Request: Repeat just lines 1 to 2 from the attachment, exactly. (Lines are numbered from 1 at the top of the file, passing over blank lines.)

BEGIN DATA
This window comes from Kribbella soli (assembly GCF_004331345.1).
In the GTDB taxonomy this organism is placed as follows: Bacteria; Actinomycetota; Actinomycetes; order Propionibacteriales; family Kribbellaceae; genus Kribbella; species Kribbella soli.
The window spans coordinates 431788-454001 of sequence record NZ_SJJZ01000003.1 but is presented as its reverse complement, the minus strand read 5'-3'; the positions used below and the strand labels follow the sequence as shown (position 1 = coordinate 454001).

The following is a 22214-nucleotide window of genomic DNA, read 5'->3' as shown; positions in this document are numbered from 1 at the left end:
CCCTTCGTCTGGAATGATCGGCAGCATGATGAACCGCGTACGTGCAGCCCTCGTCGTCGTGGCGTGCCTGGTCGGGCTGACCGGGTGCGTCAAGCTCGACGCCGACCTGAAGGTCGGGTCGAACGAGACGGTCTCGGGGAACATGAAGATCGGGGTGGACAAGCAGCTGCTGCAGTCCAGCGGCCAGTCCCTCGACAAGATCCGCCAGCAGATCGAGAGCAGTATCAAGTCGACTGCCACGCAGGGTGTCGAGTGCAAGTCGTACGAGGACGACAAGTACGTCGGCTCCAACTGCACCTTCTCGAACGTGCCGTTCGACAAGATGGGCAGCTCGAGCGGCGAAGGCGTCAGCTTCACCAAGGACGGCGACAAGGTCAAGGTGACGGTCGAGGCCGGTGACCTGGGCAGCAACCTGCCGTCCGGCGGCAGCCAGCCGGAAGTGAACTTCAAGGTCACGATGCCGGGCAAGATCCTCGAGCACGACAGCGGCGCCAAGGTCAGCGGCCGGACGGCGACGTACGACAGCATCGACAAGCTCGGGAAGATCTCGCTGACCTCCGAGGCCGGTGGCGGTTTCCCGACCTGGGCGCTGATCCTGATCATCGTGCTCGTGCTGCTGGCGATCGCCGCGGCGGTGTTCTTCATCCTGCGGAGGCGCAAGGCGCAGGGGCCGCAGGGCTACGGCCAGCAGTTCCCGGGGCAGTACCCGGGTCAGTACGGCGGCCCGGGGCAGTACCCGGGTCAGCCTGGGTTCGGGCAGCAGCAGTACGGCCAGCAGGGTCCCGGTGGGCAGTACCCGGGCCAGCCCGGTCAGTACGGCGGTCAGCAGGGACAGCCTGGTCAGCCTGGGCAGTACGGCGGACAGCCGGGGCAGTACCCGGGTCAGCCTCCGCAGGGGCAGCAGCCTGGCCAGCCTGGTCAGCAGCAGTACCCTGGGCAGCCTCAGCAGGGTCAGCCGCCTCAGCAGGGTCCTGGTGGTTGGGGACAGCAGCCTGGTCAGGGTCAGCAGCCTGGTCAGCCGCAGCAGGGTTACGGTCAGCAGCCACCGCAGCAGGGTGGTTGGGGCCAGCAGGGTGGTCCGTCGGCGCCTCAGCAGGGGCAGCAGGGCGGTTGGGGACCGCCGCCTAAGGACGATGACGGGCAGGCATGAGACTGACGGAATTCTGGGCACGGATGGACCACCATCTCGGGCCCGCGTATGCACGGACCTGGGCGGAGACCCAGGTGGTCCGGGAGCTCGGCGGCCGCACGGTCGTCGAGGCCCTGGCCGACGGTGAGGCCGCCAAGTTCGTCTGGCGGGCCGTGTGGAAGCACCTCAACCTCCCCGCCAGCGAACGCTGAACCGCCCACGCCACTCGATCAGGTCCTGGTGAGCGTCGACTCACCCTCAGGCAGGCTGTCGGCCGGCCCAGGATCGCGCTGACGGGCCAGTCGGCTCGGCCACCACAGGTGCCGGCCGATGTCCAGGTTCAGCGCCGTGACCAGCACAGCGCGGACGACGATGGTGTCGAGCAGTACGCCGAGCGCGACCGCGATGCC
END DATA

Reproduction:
This window comes from Kribbella soli (assembly GCF_004331345.1).
In the GTDB taxonomy this organism is placed as follows: Bacteria; Actinomycetota; Actinomycetes; order Propionibacteriales; family Kribbellaceae; genus Kribbella; species Kribbella soli.